Leprosy (Hansen’s Disease) is a skin and nerve disease caused by a very slow growing bacteria. Symptoms can take 3–20 years to develop. It was introduced to the Marshall Islands by foreign individuals likely in the mid–1800s when ships began to arrive. The disease has been eradicated from most countries in the World. Unfortunately the incidence of new cases remains relatively high in the Marshall Islands. It has been eliminated in 34 of 37 countries in the Western Pacific Regions of the World Health Organization but remains in the Federated States of Micronesia, Kiribati, and the Marshalls. Micronesian immigrants account for much of the leprosy in the United States, The corresponding rate in Marshallese living in Washington County, Arkansas was 77 per 100,000 compared to 0.05 per 100,000 for the entire United States.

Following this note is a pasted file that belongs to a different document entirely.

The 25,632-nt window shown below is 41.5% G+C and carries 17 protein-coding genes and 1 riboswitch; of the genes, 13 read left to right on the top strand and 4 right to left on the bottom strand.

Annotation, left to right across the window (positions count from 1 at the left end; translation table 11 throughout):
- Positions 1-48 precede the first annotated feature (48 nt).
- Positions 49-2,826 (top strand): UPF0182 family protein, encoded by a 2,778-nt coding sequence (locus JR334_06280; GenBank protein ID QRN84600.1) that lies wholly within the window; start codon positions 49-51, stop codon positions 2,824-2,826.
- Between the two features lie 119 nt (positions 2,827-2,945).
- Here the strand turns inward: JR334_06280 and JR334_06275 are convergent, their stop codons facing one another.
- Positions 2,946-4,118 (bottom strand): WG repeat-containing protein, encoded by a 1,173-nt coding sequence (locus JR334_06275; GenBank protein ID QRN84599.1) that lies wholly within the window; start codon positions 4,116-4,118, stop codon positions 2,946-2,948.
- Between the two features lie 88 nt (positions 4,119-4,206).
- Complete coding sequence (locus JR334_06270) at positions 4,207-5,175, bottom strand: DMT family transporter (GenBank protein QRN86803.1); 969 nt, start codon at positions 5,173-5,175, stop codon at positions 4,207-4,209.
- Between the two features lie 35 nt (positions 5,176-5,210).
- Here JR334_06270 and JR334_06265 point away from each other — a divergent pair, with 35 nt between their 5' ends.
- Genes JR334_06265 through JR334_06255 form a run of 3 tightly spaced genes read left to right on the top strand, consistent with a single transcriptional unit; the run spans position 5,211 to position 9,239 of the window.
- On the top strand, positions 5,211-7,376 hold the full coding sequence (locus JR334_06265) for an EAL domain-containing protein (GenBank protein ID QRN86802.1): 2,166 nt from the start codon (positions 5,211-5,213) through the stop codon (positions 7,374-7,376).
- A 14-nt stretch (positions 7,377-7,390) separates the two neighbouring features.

The disease is spread through droplets from the nose and mouth during close and frequent contact with an untreated person. It is actually quite difficult to catch from another individual. Also, the first dose of treatment immediately and completely removes the risk of that person spreading to another. For these reasons, the disease is not considered a threat to casual travelers to the region.
Multidrug blister packs are provided free by the WHO for all patients in the world. Treatment completely cures the patient. If treatment is provided early in the disease course averts any disability. Key factors in elimination of the disease are early detection and a smooth public health referral system.
Because of significant the severe historical stigmatization of leporsy, it is important to reiterate these key facts:
- Leprosy was introduced to the Marshallese by foreigners
- It is difficult to catch with casual contact with infected individuals
- it is a curable disease with free treatment
CDC site on Leprosy https://www.cdc.gov/leprosy/index.html